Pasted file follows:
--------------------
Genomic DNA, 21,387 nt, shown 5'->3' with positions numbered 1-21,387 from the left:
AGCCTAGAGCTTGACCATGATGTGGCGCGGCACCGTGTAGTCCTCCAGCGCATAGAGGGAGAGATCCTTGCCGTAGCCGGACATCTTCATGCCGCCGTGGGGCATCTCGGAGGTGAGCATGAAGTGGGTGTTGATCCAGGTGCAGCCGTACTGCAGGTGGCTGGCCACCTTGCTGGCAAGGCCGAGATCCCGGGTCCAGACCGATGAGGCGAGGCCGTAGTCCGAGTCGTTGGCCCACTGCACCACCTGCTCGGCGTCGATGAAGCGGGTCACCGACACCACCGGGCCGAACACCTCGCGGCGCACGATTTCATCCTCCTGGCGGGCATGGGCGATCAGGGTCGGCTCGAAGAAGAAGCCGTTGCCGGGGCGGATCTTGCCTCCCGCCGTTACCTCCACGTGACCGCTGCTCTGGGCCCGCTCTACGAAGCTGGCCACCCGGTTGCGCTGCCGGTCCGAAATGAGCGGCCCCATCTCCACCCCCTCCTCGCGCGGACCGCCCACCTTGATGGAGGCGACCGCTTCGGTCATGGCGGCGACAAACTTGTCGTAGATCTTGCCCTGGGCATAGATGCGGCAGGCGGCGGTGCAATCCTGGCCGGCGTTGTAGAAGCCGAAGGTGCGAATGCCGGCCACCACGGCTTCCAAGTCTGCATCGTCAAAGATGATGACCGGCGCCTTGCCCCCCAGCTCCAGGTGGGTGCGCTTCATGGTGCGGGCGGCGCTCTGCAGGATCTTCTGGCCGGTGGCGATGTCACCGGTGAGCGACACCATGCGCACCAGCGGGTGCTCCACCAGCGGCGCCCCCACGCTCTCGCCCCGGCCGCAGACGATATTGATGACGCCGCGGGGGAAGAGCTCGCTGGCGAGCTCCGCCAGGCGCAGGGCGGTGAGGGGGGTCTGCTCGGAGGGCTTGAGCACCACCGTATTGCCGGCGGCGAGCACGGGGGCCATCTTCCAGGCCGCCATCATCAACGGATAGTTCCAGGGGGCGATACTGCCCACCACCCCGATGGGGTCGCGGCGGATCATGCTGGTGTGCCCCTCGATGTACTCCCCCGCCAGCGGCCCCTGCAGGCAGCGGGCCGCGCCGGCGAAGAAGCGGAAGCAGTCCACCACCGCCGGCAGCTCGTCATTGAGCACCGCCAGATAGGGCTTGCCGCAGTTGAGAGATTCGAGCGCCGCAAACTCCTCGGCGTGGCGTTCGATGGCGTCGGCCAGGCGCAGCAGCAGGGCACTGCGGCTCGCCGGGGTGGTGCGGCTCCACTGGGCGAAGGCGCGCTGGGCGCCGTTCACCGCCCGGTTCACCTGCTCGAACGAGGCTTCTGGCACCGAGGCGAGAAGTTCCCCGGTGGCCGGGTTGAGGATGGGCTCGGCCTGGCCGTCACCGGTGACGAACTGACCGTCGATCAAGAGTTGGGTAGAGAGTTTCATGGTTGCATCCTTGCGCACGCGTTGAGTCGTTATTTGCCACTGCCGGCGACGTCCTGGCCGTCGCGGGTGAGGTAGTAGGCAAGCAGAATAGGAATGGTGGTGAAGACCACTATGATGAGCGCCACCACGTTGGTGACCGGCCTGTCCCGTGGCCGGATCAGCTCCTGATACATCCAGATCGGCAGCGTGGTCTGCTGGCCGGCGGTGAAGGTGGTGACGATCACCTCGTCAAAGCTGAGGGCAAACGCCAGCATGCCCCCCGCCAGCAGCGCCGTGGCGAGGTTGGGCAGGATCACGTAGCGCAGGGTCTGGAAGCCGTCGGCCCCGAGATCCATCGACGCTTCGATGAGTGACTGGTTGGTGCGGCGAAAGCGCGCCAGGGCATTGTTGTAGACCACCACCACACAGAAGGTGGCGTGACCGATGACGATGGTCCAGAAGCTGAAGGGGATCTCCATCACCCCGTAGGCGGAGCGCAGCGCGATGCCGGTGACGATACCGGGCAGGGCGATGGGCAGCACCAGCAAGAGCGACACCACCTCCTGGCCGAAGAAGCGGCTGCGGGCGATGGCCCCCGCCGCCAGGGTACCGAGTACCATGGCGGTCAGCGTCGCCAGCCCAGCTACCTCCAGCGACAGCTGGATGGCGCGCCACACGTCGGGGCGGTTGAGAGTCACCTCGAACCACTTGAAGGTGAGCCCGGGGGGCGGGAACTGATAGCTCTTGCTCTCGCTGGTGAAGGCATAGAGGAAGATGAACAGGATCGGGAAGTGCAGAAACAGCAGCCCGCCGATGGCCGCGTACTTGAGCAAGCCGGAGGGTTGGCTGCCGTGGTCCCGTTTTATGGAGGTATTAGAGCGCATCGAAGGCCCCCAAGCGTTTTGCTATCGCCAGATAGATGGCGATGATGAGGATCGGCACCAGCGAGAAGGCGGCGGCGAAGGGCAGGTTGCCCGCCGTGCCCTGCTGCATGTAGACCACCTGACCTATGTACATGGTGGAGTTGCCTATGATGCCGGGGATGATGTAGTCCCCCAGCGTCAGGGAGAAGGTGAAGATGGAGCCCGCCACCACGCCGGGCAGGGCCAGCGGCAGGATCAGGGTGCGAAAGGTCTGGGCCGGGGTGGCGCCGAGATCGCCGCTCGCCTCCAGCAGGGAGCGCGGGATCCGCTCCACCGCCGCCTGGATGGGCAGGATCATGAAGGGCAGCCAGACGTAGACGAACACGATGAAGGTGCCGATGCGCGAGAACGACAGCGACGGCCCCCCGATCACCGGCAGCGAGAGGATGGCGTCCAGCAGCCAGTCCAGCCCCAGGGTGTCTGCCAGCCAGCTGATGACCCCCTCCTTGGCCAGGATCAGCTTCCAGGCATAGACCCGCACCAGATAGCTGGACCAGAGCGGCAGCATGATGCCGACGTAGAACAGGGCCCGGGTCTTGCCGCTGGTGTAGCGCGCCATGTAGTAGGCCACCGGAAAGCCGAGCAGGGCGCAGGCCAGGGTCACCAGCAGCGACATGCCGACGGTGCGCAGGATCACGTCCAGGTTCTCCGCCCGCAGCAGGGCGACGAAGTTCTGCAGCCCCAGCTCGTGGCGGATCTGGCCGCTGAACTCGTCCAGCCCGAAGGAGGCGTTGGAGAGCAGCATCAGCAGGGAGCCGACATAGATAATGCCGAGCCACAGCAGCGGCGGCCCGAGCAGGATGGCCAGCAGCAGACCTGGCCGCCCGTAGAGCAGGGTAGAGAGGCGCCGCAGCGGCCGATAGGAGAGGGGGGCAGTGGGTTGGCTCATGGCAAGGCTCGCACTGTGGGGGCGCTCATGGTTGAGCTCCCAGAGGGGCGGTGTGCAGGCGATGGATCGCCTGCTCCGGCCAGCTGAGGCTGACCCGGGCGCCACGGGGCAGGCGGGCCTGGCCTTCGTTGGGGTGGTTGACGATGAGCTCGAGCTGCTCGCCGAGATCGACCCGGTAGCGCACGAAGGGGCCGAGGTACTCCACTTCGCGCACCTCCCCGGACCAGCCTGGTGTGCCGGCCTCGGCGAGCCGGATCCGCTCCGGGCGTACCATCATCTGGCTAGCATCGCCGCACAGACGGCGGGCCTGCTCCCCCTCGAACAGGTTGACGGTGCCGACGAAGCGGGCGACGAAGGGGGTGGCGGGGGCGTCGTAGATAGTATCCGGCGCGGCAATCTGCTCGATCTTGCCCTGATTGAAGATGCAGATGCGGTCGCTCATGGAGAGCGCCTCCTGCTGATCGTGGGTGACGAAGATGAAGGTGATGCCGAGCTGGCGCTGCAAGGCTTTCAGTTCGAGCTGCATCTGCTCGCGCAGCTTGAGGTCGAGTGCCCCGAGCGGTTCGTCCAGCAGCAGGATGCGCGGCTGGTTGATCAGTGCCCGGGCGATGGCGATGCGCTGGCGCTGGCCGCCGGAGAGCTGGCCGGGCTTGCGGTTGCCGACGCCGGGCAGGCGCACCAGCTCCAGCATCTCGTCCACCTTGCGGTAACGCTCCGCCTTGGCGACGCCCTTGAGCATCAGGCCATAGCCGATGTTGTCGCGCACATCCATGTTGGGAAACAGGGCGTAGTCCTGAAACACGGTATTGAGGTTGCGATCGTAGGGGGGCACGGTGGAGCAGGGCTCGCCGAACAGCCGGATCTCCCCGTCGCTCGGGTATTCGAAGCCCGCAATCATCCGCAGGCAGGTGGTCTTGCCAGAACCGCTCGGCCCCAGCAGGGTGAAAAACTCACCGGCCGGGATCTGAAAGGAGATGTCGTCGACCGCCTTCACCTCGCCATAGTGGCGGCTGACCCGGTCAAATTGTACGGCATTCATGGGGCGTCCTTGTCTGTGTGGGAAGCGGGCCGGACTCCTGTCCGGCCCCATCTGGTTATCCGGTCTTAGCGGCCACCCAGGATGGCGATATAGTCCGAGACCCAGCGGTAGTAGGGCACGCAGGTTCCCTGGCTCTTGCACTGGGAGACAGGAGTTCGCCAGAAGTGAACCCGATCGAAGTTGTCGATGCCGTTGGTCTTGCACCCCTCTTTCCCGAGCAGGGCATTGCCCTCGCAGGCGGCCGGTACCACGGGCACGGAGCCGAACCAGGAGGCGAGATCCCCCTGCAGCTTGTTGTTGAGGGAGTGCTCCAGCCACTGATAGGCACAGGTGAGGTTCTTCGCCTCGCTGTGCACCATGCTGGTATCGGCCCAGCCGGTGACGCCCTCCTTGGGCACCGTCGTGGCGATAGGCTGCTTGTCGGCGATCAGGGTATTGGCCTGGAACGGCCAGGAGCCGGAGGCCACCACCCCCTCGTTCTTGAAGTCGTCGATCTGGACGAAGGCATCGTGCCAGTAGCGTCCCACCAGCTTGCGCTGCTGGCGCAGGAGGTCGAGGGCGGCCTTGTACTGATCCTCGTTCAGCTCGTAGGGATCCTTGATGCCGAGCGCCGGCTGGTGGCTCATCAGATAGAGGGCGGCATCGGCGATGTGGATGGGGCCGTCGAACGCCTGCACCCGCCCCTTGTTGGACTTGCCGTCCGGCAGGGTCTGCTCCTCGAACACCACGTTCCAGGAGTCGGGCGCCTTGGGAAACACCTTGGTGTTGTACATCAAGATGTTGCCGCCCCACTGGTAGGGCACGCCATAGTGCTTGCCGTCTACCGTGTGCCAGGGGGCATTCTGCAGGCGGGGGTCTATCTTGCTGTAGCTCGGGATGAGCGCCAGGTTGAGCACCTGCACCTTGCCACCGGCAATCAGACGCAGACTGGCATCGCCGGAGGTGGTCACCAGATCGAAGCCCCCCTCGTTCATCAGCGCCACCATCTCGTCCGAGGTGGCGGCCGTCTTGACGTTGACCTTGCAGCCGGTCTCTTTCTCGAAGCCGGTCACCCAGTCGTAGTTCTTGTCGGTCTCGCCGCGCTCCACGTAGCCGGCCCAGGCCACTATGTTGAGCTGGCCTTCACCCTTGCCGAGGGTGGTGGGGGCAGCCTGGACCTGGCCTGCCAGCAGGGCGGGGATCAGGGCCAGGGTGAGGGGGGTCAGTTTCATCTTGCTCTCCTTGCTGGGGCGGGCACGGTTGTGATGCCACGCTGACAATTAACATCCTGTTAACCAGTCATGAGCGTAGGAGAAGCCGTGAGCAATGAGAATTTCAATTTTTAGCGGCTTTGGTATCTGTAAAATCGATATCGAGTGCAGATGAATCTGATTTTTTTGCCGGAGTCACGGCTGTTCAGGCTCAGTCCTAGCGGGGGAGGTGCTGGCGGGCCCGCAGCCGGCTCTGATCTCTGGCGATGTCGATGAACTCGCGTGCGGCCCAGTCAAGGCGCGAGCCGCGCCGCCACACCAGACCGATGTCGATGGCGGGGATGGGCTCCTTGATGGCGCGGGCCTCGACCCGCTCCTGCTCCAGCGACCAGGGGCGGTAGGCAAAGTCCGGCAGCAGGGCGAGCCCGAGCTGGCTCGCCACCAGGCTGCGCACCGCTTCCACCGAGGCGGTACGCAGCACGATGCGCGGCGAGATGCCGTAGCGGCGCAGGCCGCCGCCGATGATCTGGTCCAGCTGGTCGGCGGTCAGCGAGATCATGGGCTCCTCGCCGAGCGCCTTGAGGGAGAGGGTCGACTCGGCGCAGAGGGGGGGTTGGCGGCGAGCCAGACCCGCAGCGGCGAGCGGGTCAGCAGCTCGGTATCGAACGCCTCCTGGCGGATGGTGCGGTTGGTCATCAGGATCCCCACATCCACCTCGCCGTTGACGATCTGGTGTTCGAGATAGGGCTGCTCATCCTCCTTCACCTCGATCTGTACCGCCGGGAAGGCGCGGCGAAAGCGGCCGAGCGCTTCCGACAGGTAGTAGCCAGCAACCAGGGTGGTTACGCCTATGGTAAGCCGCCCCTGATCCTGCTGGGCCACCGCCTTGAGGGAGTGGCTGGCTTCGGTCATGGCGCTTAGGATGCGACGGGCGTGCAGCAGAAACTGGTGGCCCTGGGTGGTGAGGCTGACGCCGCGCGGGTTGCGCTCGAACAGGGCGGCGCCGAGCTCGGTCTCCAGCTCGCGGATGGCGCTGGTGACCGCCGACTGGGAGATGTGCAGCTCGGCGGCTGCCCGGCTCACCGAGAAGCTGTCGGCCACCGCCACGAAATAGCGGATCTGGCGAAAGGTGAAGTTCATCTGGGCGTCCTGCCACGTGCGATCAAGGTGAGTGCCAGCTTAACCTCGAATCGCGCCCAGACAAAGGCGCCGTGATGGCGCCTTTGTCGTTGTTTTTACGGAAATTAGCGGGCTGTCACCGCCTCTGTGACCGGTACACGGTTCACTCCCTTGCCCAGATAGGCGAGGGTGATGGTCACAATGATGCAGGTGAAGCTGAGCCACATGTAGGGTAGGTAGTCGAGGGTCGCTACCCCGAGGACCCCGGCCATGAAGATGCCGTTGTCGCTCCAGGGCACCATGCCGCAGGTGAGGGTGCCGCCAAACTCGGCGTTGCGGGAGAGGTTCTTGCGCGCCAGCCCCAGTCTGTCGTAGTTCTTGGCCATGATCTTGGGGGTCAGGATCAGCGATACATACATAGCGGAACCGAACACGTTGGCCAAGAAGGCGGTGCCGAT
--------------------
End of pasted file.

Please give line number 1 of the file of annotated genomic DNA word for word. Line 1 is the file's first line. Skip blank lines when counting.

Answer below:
Genomic DNA, 21,387 nt, shown 5'->3' with positions numbered 1-21,387 from the left: